Why am I doing this?
Professional: I’d like to make a career switch from engineering into humanitarian affairs and will be studying for a distance masters in Sustainable Development from the University of London during this trip. I hope to get first-hand knowledge of the various humanitarian needs through the regions I’ll be traveling through, which will help me choose an area to get involved in at the end of the journey, such as water resources, appropriate technology, etc. I hope to use this trip as a stepping-stone to the next chapter in my life.

Personal: I was bitten by the travel bug at an early age and this trip will be a culmination of many years of planning, researching and dreaming. Having traveled in small bits and pieces to various countries, I’d like to see more of our beautiful Planet Earth and I’m at a point in my life that this is feasible.

Why so long for the trip, 2 years?
The general route is dictated by the regional climate, meaning that I’m trying to avoid the rainy season in most places along with extreme temperatures (height of summer and winters). From this data, two years to circulate around Latin America and Africa allows me to synchronize nicely with the seasonal climate. Also, I need enough down time to get some studying done. I’m planning to ride for a few days, then stop for a few days, see some sights and get some reading done for my courses.

In addition, in my research for this trip and through communication with seasoned long-duration travelers, I’ve learnt that ‘the slower you go, the cheaper it gets,’ referring to the majority of expenses on these kinds of trips being related to transportation (self or public). Staying in places longer will reduce my average daily costs, allowing me to stretch the dollar and travel for longer.

Why on a motorcycle instead of a car?
Besides the old adage of “four wheels move the body, two wheels move the soul,” benefits of motorcycle travel over automotive:
– overall cheaper cost, initial and running (better gas mileage, cheaper maintenance).
– simpler regarding complexity of machine; I am able to fully tear-down my motorcycle and perform most repairs on it with relatively few tools.
– size; I need only about 4 ft to get through with my motorcycle, compared to at least 8 ft for a car. This could be a narrow bridge, a goat path road up into the mountains or around fallen debris on the road.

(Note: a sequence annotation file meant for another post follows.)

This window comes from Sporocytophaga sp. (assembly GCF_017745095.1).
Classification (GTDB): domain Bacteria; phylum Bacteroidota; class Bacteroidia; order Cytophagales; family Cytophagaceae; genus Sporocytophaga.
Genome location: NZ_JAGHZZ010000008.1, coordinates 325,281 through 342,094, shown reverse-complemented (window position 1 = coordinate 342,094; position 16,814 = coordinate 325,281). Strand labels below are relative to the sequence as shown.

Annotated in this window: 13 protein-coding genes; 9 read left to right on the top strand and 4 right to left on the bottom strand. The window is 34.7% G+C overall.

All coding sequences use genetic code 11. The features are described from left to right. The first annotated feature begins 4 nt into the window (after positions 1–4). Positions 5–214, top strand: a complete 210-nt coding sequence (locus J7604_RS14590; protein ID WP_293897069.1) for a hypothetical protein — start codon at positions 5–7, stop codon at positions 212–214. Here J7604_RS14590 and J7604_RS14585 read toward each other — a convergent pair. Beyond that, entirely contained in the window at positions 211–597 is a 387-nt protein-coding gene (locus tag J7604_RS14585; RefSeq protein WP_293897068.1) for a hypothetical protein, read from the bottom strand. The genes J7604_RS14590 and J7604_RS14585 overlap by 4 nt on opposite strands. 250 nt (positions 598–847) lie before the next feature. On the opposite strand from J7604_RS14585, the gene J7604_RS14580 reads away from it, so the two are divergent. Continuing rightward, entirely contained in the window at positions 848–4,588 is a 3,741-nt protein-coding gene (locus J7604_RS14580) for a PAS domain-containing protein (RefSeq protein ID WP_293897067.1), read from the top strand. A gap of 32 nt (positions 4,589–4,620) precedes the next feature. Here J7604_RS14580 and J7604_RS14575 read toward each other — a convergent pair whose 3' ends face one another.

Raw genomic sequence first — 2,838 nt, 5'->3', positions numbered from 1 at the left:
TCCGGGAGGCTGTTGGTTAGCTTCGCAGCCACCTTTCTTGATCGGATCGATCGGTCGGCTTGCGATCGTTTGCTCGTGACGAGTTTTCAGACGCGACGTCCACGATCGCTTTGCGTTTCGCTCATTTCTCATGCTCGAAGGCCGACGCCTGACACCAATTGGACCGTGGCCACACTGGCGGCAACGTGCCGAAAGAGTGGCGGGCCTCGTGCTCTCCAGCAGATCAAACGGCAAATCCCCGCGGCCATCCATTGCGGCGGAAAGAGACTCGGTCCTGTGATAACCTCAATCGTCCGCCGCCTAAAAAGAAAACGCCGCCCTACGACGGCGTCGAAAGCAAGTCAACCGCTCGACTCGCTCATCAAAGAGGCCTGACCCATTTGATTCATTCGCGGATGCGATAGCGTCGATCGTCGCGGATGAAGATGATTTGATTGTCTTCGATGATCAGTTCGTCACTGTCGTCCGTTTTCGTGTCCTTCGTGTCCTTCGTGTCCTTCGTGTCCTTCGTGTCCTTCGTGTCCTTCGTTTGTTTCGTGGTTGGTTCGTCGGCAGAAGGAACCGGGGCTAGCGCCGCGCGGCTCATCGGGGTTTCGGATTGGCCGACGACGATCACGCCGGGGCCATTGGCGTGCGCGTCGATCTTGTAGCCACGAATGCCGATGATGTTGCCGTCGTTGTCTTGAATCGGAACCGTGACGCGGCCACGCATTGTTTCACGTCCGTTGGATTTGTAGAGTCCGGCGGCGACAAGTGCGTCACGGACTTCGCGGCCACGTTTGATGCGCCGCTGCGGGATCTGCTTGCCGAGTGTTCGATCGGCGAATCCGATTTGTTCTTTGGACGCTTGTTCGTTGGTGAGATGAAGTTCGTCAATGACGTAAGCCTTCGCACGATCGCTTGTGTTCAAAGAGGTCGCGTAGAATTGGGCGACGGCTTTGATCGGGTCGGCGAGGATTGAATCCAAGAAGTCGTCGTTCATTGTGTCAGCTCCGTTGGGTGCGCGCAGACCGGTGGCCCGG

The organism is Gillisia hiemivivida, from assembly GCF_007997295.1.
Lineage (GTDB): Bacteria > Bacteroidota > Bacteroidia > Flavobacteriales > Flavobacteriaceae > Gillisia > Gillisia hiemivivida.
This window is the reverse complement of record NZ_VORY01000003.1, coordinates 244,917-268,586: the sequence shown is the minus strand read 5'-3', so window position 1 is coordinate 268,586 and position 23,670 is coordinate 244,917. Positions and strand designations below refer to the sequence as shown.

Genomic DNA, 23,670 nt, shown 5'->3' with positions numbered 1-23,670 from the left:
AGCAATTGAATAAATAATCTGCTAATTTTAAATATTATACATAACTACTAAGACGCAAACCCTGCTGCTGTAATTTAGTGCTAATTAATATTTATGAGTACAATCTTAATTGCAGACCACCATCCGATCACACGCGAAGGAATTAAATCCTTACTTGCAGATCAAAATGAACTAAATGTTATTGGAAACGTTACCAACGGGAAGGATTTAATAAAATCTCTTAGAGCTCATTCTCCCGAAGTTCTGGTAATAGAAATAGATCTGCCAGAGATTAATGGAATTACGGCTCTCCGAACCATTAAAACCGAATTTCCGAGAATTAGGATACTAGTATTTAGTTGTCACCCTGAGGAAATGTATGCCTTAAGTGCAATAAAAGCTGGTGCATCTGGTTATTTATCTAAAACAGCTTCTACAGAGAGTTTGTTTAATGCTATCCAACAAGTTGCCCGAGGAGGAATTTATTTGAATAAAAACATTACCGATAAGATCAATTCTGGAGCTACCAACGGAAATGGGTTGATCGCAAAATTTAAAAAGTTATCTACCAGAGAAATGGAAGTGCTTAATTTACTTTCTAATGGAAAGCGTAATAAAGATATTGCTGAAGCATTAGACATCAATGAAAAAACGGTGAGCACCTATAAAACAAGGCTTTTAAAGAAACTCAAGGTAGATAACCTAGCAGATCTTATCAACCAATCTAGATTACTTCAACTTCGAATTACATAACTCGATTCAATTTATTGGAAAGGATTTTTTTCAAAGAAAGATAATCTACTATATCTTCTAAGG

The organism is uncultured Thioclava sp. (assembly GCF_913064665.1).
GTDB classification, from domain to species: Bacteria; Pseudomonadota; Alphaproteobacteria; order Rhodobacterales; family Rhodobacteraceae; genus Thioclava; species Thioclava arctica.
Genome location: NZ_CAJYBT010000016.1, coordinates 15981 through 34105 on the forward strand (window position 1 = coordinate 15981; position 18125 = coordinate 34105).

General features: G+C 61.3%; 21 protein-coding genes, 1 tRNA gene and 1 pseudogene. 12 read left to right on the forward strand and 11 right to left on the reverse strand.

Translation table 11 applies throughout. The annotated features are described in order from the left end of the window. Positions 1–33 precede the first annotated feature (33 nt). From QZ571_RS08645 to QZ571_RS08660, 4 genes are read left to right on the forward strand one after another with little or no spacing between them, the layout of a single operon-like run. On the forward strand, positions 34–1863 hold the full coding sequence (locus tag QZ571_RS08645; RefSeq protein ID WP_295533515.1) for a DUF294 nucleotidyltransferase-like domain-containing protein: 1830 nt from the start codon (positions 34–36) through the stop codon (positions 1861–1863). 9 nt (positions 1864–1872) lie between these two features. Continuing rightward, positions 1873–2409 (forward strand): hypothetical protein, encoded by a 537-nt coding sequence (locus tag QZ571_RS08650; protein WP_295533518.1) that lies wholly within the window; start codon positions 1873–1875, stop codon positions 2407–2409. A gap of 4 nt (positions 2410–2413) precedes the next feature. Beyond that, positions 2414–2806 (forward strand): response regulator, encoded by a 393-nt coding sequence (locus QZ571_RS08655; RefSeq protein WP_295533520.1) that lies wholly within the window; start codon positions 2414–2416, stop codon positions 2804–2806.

– versatility; a motorcycle, especially a dual-sport one, is able to traverse over most any surface including wading through 2 feet of water (rivers).
– openness; us riders jokingly refer to car drivers as ‘cagers’ as in the driver is caged in the car compared to being exposed and out in the open on a bike. Car drivers will probably see this as a downside, however once you become a rider, you’ll see this as a positive. Yes, you have to brave the elements, but with appropriate gear, comfort can be achieved in most weather situations and feeling the wind against you makes you feel more connected to your local surroundings compared to being nicely cocooned in a car.
– friendliness; the vulnerability of being open on a bike allows curious strangers to approach and make a new friend.

Will I be carrying a gun or other lethal weapons for self-defense?
No. Firstly, it’s highly illegal to cross borders, especially across developing countries with weapons of any kind as this will be seen as a threat and quickly lead me to the local jail, which I don’t want. I also feel that weapons can quickly escalate situations unnecessarily. I’m more on the Buddhist side of the spectrum and believe in soft power; going in with a smile, being friendly and respectful can diffuse most confrontations. Of course, there will be some situations where a weapon might be useful, but I will deal with them as they arise.

With my travel experience to date, I’ve learnt to be aware of my security in all situations; not being paranoid, but just being aware – making sure I’m not being followed, looking for exits from crowded places, recognizing unsafe parts of a new city, etc. I will try my best not to attract attention by flashing money or fancy gadgets in hopes of deterring common mugging. While I’ll be hiding money in various places on me and on the bike, I will only have small change easily accessible along with a false wallet (with expired ID and credit cards) to easily hand over if I’m being mugged.

I’ll also be using my brown skin to my advantage, hoping to pass off for a local in most places (the world’s going beige :p ). After learning Spanish, I’m sure I could easily pass for a regional citizen in most of South America. I’ll have to pick up Portuguese for Brazil. I might still stand out around Africa (I do know French for West Africa), but since there are so many Indians everywhere who migrated many generations ago, I might still pass off for a resident.